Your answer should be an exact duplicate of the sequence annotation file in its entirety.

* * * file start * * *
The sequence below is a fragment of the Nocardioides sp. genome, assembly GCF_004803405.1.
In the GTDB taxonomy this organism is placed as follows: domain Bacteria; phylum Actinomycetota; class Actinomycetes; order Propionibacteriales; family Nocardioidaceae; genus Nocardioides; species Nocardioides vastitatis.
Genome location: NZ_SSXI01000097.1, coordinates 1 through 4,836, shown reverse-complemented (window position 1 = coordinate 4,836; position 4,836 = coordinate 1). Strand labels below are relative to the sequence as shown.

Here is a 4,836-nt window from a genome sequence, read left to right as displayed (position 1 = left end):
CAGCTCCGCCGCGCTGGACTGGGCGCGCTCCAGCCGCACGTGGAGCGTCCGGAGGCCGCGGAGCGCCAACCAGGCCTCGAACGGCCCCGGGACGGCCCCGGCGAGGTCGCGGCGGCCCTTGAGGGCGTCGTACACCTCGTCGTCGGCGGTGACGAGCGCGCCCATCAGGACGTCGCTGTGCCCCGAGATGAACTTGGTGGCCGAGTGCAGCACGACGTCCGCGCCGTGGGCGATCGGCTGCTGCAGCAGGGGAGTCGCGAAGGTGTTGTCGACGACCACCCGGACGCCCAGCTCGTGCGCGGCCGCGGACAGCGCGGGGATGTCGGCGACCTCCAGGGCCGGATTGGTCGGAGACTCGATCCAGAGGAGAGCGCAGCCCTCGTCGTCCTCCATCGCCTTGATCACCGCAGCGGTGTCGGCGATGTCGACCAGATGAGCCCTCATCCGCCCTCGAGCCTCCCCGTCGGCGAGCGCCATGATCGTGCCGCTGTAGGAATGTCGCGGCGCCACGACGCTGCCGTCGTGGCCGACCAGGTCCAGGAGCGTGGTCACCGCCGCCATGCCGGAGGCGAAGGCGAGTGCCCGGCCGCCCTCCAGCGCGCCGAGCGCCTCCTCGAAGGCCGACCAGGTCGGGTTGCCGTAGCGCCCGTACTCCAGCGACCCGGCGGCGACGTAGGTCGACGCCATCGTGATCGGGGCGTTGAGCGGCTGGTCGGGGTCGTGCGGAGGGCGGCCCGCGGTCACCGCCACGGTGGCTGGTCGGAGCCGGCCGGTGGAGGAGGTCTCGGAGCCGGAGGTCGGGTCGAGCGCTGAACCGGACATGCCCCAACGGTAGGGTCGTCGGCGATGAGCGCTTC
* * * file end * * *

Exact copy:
The sequence below is a fragment of the Nocardioides sp. genome, assembly GCF_004803405.1.
In the GTDB taxonomy this organism is placed as follows: domain Bacteria; phylum Actinomycetota; class Actinomycetes; order Propionibacteriales; family Nocardioidaceae; genus Nocardioides; species Nocardioides vastitatis.
Genome location: NZ_SSXI01000097.1, coordinates 1 through 4,836, shown reverse-complemented (window position 1 = coordinate 4,836; position 4,836 = coordinate 1). Strand labels below are relative to the sequence as shown.

Here is a 4,836-nt window from a genome sequence, read left to right as displayed (position 1 = left end):
CAGCTCCGCCGCGCTGGACTGGGCGCGCTCCAGCCGCACGTGGAGCGTCCGGAGGCCGCGGAGCGCCAACCAGGCCTCGAACGGCCCCGGGACGGCCCCGGCGAGGTCGCGGCGGCCCTTGAGGGCGTCGTACACCTCGTCGTCGGCGGTGACGAGCGCGCCCATCAGGACGTCGCTGTGCCCCGAGATGAACTTGGTGGCCGAGTGCAGCACGACGTCCGCGCCGTGGGCGATCGGCTGCTGCAGCAGGGGAGTCGCGAAGGTGTTGTCGACGACCACCCGGACGCCCAGCTCGTGCGCGGCCGCGGACAGCGCGGGGATGTCGGCGACCTCCAGGGCCGGATTGGTCGGAGACTCGATCCAGAGGAGAGCGCAGCCCTCGTCGTCCTCCATCGCCTTGATCACCGCAGCGGTGTCGGCGATGTCGACCAGATGAGCCCTCATCCGCCCTCGAGCCTCCCCGTCGGCGAGCGCCATGATCGTGCCGCTGTAGGAATGTCGCGGCGCCACGACGCTGCCGTCGTGGCCGACCAGGTCCAGGAGCGTGGTCACCGCCGCCATGCCGGAGGCGAAGGCGAGTGCCCGGCCGCCCTCCAGCGCGCCGAGCGCCTCCTCGAAGGCCGACCAGGTCGGGTTGCCGTAGCGCCCGTACTCCAGCGACCCGGCGGCGACGTAGGTCGACGCCATCGTGATCGGGGCGTTGAGCGGCTGGTCGGGGTCGTGCGGAGGGCGGCCCGCGGTCACCGCCACGGTGGCTGGTCGGAGCCGGCCGGTGGAGGAGGTCTCGGAGCCGGAGGTCGGGTCGAGCGCTGAACCGGACATGCCCCAACGGTAGGGTCGTCGGCGATGAGCGCTTC